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Do Exactly As I Say

March 17, 2010

Notable News from a Year Ago, February March 17, 2009: I’m returning from MULA (mandatory unpaid leave of absence), which, unbeknowst to me at the time, is the first of four such absences.

Left thumb jammed? No problem. There's another way to get this done.

It seems I was true to my word last week.  I said I wouldn’t write in my journal, and lo and behold, I didn’t.  Of course, I said this because of nobler goals of writing upwards for 30,000 words for The Twin Paradox (I only got around 10,000), but the fact is I said I would (or, in this case, wouldn’t) do something, and I’m not surprised that what I said and what I did are in exact harmony.

If you’ve been reading [this blog] thoroughly it shouldn’t come as a surprise that I would notice a thing like this about myself.  In an effect to tweak my internal guidance system, I am constantly recording my mental babble — parsing it, repeating it, monitoring my behavior in the aftermath like a psychosomatic forensic specialist.  And what I find most illuminating in this particular example of me not writing last week’s entry after saying I wouldn’t is that most times in my life, I do exactly as I say I, and no differently.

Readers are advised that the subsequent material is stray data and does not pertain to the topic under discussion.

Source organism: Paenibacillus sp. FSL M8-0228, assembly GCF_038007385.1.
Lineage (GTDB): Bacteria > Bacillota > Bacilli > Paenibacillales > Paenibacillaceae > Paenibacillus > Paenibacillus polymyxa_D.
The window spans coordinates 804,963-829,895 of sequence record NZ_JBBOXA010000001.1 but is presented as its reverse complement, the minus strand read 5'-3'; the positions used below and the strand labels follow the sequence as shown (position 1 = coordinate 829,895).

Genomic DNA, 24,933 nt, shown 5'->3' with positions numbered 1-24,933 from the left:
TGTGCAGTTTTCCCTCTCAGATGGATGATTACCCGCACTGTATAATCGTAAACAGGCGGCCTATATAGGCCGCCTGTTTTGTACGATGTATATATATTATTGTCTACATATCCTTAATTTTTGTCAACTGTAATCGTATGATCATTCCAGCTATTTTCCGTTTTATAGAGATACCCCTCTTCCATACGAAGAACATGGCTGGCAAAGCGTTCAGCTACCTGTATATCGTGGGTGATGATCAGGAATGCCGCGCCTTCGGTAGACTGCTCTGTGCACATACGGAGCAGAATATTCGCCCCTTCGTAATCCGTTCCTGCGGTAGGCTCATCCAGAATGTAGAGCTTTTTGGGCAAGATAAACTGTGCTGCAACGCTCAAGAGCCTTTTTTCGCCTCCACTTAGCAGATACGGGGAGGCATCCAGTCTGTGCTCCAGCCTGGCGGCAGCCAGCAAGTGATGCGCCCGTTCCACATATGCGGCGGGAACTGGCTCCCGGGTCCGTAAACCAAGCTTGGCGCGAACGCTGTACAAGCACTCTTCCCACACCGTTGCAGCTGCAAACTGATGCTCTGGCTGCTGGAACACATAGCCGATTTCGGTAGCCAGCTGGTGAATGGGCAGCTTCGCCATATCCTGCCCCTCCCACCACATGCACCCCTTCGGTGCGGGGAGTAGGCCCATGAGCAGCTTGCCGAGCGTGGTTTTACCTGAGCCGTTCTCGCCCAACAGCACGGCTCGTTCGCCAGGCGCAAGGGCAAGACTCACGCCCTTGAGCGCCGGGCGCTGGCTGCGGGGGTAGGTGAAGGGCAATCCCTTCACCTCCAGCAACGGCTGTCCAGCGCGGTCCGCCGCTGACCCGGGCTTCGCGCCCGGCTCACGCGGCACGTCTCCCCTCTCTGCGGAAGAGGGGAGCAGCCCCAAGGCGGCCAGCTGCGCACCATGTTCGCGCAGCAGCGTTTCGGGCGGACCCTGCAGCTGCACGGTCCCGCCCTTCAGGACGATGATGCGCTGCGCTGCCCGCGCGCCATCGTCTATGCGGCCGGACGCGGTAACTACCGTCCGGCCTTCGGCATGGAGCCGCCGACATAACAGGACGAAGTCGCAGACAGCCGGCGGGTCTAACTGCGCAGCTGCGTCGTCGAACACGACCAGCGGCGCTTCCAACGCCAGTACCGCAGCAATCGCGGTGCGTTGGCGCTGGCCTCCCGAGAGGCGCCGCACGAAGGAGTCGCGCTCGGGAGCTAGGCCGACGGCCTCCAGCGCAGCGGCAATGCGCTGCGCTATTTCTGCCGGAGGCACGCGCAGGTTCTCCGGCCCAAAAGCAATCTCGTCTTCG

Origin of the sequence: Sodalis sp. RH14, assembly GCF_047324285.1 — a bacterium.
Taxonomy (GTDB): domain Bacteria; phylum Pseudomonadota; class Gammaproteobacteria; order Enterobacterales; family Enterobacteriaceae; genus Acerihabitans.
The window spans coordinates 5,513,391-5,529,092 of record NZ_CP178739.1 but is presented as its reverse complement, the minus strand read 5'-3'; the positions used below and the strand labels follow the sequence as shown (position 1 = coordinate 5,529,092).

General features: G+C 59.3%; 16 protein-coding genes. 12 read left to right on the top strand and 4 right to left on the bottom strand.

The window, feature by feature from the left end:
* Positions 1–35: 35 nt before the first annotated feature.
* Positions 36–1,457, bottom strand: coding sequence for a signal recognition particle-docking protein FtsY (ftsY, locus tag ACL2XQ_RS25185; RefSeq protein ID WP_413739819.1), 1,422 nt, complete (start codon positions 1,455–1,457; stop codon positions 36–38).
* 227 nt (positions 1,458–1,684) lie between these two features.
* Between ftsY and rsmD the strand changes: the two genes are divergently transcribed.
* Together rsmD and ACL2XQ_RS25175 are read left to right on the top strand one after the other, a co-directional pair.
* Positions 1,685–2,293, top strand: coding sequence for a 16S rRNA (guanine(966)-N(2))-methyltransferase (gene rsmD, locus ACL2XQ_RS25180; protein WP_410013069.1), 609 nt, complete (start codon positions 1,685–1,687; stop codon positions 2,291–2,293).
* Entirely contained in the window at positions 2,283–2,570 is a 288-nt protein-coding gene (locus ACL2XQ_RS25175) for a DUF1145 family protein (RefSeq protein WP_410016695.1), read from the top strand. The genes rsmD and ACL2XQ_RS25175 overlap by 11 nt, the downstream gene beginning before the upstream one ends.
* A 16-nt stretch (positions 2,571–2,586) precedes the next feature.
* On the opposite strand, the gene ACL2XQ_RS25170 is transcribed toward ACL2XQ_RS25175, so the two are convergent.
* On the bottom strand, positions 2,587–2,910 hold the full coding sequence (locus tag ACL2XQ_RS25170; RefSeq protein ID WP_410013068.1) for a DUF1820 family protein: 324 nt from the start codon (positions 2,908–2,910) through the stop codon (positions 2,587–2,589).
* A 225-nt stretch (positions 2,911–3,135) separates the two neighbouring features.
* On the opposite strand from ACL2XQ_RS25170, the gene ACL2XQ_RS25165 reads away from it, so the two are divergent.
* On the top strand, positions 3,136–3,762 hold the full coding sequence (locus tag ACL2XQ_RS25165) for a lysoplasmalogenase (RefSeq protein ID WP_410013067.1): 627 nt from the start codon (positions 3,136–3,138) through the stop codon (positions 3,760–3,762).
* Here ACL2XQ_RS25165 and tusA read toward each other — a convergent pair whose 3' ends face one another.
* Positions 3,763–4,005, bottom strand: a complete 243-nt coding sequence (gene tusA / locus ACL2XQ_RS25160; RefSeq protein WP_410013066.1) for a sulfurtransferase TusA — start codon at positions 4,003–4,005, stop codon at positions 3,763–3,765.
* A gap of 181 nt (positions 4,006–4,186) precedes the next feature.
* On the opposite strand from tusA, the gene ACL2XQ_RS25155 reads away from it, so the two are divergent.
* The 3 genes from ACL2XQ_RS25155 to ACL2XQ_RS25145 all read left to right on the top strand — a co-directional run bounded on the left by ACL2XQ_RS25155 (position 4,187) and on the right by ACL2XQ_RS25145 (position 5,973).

The examples in my life are numerous, but before I go into a few I want to mention something else that I’ve noticed about myself.  This enlightened period that I’m having now — the Dr. Wayne Dyer’s and Eckert Tolle’s, the stock market thinking, and even this bit about doing what I say — is stuff that I just naturally did growing up.

I’ve told this to my wife several times before, but I didn’t understand the universal laws growing up and yet I benefited from them anyway.  I think this is the case with most people — this is the case with universal laws.  The things I did as a youth that made people consider me gifted and intelligent I did because they felt like what I needed to be doing to get what I wanted.  I set specific goals and achieved them.  Straight A’s.  Starter on my high school basketball team.  Georgia Tech.  What I did worked.  I didn’t know why and didn’t think very hard about it, but I kept doing it over and over and over again.

I was a natural — let’s just put it like that.  I’m not trying to beat my chest about it.  Call it Beginner’s Luck if you want.  Let’s just take basketball as a specific example.  My left knee has always been weaker than my right knee, and I’ve known this for a while, probably since the sixth or seventh grade.  My goal, however, was to play varsity basketball, so without any coach ever telling me I started developing my left hand to make up for what I couldn’t do with my right: lay-ups, dribble, shooting.

By the time I was in the ninth grade people thought I was ambidextrous but that wasn’t really the case.  I could shoot with my left hand because I told myself if I wanted to play varsity I didn’t have a choice not to.  The first time I dunked in a basketball game in the ninth grade, I did it left-handed.  People were amazed:  Wow!  You did that left-handed! I didn’t say anything.  I knew it was the only way that dunk was getting done.